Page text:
We ask all readers, especially trade unionists and elected representatives, are urged to undersign the protest letter that we attach and circulate it in their unions.

We also ask socialists and trade unionists internationally to organizing protests outside Vodafone shops, preferably on 25 June.

The company management has been taken aback by the force of the campaign to the extent that the local manager (directly responsible for the two layoffs) was sacked! It is quite clear that a victory in this struggle can be won. This makes, international support to the campaign even more important!

Please send messages of support to

info@pasevodafone.gr

and copies to

contact@xekinima.org

Model protest letter

We were informed that the management of Vodafone Greece, part of the British multinational Vodafone Group, sacked 2 of its workers (Vicky Kostopoulou and Harris Sideris) that “officially” worked for Atlas/Adecco and CQS respectively. In reality, Vicky was working for Vodafone for 2.5 years and Harris was working for Vodafone for 4.5 years through the above outsourcing companies which rent out workers to Vodafone.

The official explanation for the lay-offs was “low output” in the case of Vicky and “violation of security rules” in the case of Harris. In reality, both of them were members of Vodafone’s union committee for the workers that work indirectly for Vodafone through subcontractors – a method that Vodafone is using in order to divide workers, pay them less than the ones that work directly for Vodafone and deny them their right to organize in their union.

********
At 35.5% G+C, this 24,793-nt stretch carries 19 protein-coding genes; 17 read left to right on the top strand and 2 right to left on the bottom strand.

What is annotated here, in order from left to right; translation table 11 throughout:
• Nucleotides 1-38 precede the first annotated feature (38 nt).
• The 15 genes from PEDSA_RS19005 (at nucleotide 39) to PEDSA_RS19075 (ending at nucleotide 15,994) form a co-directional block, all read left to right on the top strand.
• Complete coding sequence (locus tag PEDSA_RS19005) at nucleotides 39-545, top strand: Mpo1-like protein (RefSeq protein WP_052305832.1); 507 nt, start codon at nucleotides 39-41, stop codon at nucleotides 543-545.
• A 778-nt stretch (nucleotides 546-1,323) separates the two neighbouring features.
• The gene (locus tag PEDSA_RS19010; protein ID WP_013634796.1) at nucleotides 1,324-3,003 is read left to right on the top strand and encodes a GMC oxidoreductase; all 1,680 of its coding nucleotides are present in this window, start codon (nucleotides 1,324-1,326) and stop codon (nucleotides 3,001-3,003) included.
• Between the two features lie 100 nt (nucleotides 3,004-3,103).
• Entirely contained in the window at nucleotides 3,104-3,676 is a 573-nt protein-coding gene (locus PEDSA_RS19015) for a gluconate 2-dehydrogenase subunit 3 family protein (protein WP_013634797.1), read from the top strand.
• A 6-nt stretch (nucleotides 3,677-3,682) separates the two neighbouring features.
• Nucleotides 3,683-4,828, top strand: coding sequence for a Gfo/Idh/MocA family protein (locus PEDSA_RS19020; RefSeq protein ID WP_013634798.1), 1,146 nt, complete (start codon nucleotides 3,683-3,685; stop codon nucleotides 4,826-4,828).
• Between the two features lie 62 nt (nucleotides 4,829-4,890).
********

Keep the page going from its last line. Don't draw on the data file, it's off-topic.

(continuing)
So, their sacking was an act of persecution against trade union rights.

Vicky’s monthly salary was €560 euros for 40 hours of work per week and Harris’ was €330 euros for 25 hours of work per week. These wages are scandalous, especially given the fact that Vodafone Greece had profits of €203 million (before taxation) in 2013-2014 and Vodafone Group is the world’s second largest telecommunications company with €81,57 billion profits in 2014 alone.

The Pan-hellenic Workers’ Union of Vodafone responded to the lay offs with a solid 24-hour strike on 5 June and is now in the process of deciding the next steps to the struggle. At the same time a broad solidarity campaign is taking place, with protests outside local Vodafone shops in a number of Greek cities and a growing number of trade unions issuing statements of support to the struggle.

We express our full solidarity with the sacked workers and the struggle of Vodafone Workers’ union for an end to the outrageous method of outsourcing that divides workers and drives all of them in a race to the bottom, creating obstacles to their unionization.

We demand:

-the reinstatement of Harris Sideris and Vicky Kostopoulou

-an end to the abject status of outsourcing companies – for the hiring of subcontracted workers directly to Vodafone, for which they actually work

-decent and humane working conditions

-Vodafone to sign a Collective Bargaining Agreement, which it refuses to.

We declare that we will do everything we can make this scandalous stance of Vodafone known to national and international public onion.